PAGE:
Where's the extruder?" was the comment often heard about the most unusual extrusion exhibit at K'98, a screwless, cone-shaped device that can extrude two or more melt streams. Other attention-grabbing exhibits included three operating seven-layer blown film lines, a water-quenched PP film system, and three double-bubble oriented-film lines (see p. 15). In cast film, simultaneous biaxial orientation took the prize for novelty. There were also several new developments for sheet, pipe, and profiles.
Cone extruder saves space
The new Conex extruder from Nextrom SA (formerly Nokia Maillefer) was making two-layer blown film at K'98. Conex nests one or more hollow spinning cones between stators, allowing each cone to melt and extrude materials on its inside and outside surfaces. Conex has a tiny footprint, almost as if a conical die had become the whole extruder.
The cones are powered by two motors on opposite sides. Feed augers, also located on opposite sides of the cone, can feed the same or different resins to the outside and inside surfaces of the cone. Changing feeder speeds makes the different layers thicker or thinner. Also, clearance between cone and stator is adjustable from 0.3 to 0.8 in. The unit needs no cooling--temperature is also controlled by feeder speed.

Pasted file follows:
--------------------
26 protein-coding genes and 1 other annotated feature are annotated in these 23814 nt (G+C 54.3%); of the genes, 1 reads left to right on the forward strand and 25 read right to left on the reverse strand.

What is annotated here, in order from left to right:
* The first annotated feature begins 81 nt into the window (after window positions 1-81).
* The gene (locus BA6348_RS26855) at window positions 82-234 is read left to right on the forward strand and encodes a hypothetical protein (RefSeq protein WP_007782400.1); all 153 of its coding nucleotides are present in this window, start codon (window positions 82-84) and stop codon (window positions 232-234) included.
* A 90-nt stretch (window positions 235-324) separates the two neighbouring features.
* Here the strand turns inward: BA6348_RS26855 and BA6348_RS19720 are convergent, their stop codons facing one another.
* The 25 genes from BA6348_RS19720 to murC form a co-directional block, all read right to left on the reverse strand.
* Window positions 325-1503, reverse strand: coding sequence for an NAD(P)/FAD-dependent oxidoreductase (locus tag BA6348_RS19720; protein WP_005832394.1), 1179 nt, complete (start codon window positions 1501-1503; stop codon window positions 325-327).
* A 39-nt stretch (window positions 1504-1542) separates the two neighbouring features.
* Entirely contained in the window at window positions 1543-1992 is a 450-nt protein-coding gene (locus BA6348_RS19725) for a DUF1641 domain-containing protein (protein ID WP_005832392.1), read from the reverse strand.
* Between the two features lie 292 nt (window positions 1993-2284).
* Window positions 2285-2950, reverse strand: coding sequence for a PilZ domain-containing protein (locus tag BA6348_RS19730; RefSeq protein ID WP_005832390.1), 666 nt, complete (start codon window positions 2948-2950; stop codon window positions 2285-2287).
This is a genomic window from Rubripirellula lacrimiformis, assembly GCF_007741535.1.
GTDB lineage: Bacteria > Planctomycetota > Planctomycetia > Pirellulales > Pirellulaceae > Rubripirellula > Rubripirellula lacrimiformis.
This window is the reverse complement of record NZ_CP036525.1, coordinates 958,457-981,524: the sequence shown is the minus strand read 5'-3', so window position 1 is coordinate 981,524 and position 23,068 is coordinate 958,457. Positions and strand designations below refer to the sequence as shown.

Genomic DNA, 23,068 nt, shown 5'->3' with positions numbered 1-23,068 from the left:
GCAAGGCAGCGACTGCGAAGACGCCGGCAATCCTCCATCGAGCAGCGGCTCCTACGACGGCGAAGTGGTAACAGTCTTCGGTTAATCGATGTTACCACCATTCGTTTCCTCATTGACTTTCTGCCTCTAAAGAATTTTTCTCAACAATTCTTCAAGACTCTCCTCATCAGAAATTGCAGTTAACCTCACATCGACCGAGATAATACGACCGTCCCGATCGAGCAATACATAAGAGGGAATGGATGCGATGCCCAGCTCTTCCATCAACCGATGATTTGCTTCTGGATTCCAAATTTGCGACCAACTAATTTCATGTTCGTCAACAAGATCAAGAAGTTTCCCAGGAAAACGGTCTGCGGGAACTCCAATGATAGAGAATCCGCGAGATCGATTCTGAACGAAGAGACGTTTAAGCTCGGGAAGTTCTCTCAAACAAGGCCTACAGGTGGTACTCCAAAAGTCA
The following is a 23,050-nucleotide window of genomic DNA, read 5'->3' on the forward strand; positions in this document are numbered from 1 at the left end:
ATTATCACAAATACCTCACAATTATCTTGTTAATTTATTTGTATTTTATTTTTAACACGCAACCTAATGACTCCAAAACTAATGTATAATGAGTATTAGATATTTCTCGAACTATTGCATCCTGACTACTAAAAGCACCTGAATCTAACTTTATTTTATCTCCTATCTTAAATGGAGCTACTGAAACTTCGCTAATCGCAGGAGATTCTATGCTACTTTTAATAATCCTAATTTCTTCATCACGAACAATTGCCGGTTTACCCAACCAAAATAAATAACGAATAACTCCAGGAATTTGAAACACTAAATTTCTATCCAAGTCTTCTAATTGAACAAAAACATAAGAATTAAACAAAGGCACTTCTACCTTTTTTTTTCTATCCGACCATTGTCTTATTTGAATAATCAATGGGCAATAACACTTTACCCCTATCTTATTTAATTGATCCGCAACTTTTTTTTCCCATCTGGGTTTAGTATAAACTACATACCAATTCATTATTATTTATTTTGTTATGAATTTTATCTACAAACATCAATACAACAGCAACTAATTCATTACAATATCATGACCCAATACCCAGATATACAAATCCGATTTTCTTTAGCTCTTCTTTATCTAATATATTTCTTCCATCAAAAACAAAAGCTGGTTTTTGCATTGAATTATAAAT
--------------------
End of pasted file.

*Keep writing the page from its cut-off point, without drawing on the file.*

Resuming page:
Material is fed in at the wide end of the cone, where it melts rapidly because of the high rotational velocity. Spiral melt channels in the cone surface help transport material toward the narrow end of the cone and the attached die. As the cone narrows, rotational velocity decreases, which helps avoid overworking sensitive materials, Nextrom says. Energy use is also reportedly 20% lower than with a standard extruder. Short residence time contributes to quick start-ups and fast color changes, and dies can be changed in 5 min, Nextrom says.
Conex was developed jointly by three large Finnish firms. Uponor Oy has the exclusive right to use the device for pipe manufacture. NK Cable has exclusive rights to cable uses until 2001. Nextrom can develop and sell Conex machines for all other markets, such as blown film and cast film and blow molding.